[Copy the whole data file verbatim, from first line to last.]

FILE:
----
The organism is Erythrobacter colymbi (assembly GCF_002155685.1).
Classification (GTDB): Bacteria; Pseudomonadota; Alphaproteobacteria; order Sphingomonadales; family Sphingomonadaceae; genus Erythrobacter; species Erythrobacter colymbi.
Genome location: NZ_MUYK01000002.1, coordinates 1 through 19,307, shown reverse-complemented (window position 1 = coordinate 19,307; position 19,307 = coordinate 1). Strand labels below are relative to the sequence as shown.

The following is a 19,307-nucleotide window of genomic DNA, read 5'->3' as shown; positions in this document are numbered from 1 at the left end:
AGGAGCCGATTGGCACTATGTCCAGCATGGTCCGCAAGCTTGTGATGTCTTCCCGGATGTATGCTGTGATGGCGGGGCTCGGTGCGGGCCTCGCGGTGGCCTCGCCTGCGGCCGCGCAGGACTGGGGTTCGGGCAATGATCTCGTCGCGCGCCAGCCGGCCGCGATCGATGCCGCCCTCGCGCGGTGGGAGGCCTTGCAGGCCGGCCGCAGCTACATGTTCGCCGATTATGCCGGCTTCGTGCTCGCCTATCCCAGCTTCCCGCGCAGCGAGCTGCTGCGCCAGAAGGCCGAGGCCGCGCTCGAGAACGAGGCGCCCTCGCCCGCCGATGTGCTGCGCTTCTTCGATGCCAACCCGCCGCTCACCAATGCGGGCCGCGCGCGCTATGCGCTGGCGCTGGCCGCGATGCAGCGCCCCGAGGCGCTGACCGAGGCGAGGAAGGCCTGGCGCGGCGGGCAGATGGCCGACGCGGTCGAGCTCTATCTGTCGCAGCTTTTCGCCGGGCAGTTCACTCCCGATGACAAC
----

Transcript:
The organism is Erythrobacter colymbi (assembly GCF_002155685.1).
Classification (GTDB): Bacteria; Pseudomonadota; Alphaproteobacteria; order Sphingomonadales; family Sphingomonadaceae; genus Erythrobacter; species Erythrobacter colymbi.
Genome location: NZ_MUYK01000002.1, coordinates 1 through 19,307, shown reverse-complemented (window position 1 = coordinate 19,307; position 19,307 = coordinate 1). Strand labels below are relative to the sequence as shown.

The following is a 19,307-nucleotide window of genomic DNA, read 5'->3' as shown; positions in this document are numbered from 1 at the left end:
AGGAGCCGATTGGCACTATGTCCAGCATGGTCCGCAAGCTTGTGATGTCTTCCCGGATGTATGCTGTGATGGCGGGGCTCGGTGCGGGCCTCGCGGTGGCCTCGCCTGCGGCCGCGCAGGACTGGGGTTCGGGCAATGATCTCGTCGCGCGCCAGCCGGCCGCGATCGATGCCGCCCTCGCGCGGTGGGAGGCCTTGCAGGCCGGCCGCAGCTACATGTTCGCCGATTATGCCGGCTTCGTGCTCGCCTATCCCAGCTTCCCGCGCAGCGAGCTGCTGCGCCAGAAGGCCGAGGCCGCGCTCGAGAACGAGGCGCCCTCGCCCGCCGATGTGCTGCGCTTCTTCGATGCCAACCCGCCGCTCACCAATGCGGGCCGCGCGCGCTATGCGCTGGCGCTGGCCGCGATGCAGCGCCCCGAGGCGCTGACCGAGGCGAGGAAGGCCTGGCGCGGCGGGCAGATGGCCGACGCGGTCGAGCTCTATCTGTCGCAGCTTTTCGCCGGGCAGTTCACTCCCGATGACAAC